I've had these skillets just about forever. Inherited from my grandmother, I couldn't bear to part with them. But I didn't use them, either, aside from camping trips (where they're perfect over a Coleman stove or atop a wood fire).
On a whim, one day about a year ago I sautéed a salmon filet in one of Grandma's old skillets. It turned out perfectly, lightly-seared and with a lovely color--better tasting and prettier to look at than the same filet cooked in one of my revered (and expensive) alloy pans.
With that, I was hooked. Over the last year I've used the cast-iron increasingly in jobs that require sautéeing, stewing, or simmering, and I often use them in the oven.
A few reasons to consider using this amazingly durable yet quite inexpensive cookware:
- Cast iron heats slowly but then retains heat while distributing it evenly across the entire surface. No hot spots, no cold spots, and everything in the pan cooks at the same rate.
- Cast iron adds the mineral iron, which makes red blood cells, to our diet. Small amounts of iron leach from the pan into the cooking food; this is particularly true with acid-based foods like tomatoes.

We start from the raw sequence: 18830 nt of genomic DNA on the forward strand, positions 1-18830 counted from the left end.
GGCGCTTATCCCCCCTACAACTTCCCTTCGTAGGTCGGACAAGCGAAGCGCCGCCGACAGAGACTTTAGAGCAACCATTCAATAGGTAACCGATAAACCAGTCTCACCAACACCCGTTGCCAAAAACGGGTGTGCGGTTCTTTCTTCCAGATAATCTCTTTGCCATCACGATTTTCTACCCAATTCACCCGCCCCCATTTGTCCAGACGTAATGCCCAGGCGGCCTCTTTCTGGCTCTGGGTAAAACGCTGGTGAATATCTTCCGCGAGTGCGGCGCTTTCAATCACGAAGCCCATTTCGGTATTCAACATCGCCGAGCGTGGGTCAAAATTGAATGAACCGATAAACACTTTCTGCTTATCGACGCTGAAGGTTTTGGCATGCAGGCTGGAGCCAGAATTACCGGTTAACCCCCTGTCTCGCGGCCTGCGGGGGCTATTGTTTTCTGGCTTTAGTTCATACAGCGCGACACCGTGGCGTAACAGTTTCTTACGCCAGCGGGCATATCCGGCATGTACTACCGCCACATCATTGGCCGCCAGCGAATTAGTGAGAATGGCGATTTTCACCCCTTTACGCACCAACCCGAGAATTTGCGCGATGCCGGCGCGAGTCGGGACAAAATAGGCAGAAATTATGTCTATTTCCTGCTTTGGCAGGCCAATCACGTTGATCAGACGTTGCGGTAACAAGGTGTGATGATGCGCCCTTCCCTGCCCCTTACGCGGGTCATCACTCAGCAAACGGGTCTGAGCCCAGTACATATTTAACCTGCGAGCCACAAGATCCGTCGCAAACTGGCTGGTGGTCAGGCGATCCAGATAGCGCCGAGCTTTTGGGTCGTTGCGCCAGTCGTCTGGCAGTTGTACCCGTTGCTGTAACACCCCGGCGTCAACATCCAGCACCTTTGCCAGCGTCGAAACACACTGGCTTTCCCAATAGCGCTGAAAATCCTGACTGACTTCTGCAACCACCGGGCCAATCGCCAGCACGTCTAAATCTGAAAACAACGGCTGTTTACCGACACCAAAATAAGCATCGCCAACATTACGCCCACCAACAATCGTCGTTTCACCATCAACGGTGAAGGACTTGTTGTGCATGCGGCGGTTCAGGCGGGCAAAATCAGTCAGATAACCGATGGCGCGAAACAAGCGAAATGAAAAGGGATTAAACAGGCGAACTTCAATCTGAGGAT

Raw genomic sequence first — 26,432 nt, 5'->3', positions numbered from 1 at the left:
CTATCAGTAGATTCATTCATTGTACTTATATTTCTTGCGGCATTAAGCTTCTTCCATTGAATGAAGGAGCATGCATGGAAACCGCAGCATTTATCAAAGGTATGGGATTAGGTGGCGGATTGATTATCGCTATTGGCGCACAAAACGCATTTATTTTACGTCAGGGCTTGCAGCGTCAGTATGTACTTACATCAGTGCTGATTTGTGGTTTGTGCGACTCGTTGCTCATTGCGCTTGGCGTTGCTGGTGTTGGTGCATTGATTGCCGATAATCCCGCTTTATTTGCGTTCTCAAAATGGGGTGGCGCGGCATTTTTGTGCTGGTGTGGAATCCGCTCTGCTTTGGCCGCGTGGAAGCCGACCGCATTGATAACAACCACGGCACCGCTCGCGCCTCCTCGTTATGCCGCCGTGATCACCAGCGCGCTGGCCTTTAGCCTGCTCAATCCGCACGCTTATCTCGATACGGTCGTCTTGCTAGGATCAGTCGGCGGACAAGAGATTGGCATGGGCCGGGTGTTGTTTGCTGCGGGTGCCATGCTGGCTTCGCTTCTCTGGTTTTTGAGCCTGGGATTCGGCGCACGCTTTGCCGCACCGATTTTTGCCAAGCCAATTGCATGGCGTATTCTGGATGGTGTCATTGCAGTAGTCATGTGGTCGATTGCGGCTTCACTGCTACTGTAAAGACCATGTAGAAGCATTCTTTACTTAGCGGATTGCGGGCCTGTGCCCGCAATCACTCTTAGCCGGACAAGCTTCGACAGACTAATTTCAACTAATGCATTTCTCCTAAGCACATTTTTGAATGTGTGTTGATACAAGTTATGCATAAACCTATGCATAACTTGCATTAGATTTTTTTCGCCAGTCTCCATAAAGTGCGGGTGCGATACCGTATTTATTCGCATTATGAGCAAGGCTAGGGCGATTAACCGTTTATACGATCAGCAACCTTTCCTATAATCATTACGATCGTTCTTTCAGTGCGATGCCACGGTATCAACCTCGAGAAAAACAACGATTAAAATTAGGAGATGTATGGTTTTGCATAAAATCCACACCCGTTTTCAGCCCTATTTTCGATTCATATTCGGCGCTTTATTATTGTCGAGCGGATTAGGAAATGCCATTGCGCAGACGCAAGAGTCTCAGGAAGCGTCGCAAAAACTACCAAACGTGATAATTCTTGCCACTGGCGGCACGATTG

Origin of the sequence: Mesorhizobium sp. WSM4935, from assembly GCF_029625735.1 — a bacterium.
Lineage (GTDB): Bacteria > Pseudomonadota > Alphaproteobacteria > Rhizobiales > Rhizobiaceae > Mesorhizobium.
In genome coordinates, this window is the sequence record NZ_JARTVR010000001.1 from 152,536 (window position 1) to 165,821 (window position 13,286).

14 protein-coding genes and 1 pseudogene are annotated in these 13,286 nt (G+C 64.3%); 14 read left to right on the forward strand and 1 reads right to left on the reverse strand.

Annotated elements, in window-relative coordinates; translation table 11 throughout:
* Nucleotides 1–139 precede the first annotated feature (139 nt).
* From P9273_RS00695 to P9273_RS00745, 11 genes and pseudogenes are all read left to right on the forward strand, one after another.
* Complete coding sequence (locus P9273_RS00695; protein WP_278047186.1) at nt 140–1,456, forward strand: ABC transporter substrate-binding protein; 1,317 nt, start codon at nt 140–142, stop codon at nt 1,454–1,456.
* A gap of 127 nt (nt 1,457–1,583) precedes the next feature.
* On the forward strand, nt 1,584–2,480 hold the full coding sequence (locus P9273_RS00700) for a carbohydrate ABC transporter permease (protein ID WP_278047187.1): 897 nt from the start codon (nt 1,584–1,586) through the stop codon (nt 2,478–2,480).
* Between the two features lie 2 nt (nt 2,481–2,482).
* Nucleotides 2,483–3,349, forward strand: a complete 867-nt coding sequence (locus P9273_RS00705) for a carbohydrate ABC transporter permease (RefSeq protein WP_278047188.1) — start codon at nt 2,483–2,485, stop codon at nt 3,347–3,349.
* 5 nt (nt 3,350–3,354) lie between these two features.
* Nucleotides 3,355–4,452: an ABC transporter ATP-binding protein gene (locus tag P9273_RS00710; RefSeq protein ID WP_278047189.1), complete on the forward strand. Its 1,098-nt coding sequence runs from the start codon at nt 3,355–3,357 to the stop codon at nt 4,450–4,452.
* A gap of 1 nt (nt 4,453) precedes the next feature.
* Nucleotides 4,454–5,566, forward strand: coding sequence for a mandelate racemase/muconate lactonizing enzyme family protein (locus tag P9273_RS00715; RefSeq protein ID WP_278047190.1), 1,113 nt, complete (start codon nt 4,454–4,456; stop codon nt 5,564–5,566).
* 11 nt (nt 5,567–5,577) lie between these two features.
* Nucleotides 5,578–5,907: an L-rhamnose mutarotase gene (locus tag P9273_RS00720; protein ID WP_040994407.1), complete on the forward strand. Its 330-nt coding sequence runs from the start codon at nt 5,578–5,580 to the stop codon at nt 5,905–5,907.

- Keep your cast-iron pan well seasoned, and it will act just like a teflon-coated pan: use just a thin touch of oil, and the food won't stick...and you don't have to worry about a man-made coating (such as Teflon) breaking down and adding toxic substances to your food. To learn how to properly season a pan, visit a culinary website I enjoy, What's Cooking America.
- If you, like me, use a pan inherited from a family member--well, there's just something really nice about that.